HONOURABLE MENTIONS:

Nick and Norah’s Infinite Playlist

It’s been reviewed twice this fall by the Journal already, but Nick and Norah’s is one of the best recipes for coziness I know. It does at times feel a bit too much like an Urban Outfitters ad, though.

Miss Pettigrew Lives for a Day

While perhaps not the most exciting or impressive movie out there, Miss Pettigrew certainly dishes up a beautiful story. Guinivere Pettigrew (Frances McDormand) is a plain-Jane London governess who unwittingly finds herself as the assistant to a social climbing actress, Delysia (Amy Adams). The interplay between the two women is about as sweet as it gets.

Iron Man

Robert Downey Jr. is back in this phenomenal superhero movie. While it does touch on the multitude of issues surrounding the arms trade, Iron Man’s strong suit ties the film back to the days when superheroes were unproblematized by emotional complexity. It’s rather nice to be served a typical good vs. evil storyline with a slew of sweet gadgets to go along with it.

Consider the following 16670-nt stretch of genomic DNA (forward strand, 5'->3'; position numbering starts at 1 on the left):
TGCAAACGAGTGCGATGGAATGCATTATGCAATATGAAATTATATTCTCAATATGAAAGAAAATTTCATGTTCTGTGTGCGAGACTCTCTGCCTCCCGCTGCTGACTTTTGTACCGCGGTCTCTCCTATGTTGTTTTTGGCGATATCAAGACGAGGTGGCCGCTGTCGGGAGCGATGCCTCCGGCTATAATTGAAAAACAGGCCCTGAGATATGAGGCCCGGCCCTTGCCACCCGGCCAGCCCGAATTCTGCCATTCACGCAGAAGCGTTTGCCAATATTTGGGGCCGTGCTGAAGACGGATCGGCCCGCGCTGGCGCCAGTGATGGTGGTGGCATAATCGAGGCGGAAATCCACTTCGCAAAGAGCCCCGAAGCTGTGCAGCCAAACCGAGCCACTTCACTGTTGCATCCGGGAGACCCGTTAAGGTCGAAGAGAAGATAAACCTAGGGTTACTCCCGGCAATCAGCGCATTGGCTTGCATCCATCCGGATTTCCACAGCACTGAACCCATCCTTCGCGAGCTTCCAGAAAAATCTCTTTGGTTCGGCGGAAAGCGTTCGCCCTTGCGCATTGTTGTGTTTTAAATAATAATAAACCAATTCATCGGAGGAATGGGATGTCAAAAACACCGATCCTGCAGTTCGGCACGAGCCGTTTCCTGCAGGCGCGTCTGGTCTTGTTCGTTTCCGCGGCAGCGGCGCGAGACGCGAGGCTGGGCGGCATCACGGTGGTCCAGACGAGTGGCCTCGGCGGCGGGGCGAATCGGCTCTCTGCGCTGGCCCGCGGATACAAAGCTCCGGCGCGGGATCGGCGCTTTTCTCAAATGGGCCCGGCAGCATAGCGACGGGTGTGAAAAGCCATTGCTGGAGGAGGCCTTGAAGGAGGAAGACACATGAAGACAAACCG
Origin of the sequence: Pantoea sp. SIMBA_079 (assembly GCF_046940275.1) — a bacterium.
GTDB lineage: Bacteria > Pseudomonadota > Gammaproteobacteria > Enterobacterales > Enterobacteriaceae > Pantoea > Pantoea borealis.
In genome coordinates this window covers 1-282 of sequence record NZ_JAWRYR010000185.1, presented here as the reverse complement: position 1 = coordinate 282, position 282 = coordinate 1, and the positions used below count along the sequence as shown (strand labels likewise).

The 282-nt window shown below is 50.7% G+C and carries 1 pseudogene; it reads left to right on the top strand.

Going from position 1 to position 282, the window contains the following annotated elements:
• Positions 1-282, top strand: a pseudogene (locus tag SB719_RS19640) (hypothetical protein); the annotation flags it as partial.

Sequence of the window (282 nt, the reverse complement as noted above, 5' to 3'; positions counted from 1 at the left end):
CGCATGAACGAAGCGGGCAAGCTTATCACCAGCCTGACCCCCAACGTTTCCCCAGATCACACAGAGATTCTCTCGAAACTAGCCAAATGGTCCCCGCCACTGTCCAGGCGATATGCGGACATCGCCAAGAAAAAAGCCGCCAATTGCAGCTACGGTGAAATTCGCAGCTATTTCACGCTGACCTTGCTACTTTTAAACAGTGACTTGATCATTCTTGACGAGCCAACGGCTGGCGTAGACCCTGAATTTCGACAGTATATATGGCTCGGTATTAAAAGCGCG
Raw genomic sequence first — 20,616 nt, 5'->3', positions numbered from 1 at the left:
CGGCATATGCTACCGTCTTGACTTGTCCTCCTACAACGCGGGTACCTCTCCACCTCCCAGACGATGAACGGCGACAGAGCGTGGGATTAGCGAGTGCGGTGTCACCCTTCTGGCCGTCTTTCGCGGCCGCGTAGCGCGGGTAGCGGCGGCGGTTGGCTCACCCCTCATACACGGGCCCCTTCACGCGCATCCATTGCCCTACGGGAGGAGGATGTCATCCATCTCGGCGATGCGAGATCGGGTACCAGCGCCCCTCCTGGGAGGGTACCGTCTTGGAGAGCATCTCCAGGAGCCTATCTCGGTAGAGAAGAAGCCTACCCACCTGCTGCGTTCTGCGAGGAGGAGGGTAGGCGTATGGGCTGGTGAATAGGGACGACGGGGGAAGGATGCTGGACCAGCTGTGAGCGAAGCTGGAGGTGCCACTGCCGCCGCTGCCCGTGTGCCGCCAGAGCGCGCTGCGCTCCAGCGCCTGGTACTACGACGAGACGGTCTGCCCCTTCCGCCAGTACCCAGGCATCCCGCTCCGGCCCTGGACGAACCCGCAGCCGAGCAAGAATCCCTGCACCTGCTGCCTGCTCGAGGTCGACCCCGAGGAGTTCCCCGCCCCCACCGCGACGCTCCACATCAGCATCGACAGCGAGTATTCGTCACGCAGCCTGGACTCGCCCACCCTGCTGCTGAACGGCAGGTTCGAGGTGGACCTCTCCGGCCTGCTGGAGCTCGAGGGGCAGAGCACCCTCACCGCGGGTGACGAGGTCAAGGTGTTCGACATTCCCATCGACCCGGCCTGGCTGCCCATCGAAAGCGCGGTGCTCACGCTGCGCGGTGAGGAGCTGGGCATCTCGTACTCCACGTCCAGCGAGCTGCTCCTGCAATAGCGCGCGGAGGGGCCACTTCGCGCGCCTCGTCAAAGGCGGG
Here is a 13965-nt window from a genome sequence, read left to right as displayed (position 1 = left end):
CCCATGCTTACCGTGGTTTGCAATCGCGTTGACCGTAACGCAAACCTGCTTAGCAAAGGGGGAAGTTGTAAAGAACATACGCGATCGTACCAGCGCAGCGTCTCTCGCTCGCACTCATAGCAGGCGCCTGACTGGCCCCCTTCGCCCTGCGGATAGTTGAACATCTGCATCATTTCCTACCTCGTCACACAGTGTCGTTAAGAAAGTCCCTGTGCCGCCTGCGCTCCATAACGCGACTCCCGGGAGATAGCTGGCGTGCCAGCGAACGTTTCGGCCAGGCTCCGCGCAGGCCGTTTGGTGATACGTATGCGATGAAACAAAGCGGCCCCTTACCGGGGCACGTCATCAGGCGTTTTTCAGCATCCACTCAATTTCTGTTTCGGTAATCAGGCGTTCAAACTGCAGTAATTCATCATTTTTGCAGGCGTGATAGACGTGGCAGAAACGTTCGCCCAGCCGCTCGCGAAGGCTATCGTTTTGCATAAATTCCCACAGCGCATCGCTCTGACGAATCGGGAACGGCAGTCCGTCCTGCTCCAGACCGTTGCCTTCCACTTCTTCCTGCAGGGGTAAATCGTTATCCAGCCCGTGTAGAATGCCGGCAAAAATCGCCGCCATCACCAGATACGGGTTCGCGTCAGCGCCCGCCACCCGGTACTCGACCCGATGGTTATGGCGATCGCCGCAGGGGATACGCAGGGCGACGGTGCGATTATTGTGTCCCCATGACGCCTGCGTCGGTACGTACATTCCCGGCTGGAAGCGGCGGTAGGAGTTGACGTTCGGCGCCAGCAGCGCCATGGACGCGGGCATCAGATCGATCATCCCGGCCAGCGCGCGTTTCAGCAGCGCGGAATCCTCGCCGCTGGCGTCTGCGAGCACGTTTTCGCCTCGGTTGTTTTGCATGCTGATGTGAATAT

LET-DOWNS ’08:

Quantum of Solace

Daniel Craig’s second time as our favourite agent is a disjointed reconstruction of the genre. The various plots and settings were incohesive and essential elements of all great Bond movies were missing.

The Chronicles of Narnia: Prince Caspian

The Lion the Witch and the Wardrobe of a few years ago took care to convey the utter magic of the second installment of C.S. Lewis’ wildly renowned series. Prince Caspian, however, did not. The flick had a stamped-out, straight-to-video feeling that ignored the necessary nuance Lewis’ work deserves.

The Duchess

Kiera Knightly plays the many-times-great-grandmother of Princess Diana. Unfortunately, it is the most needlessly depressing costume drama in recent memory and reeks of a cash-grab that seems to be the sole object of the Diana memorabilia industry.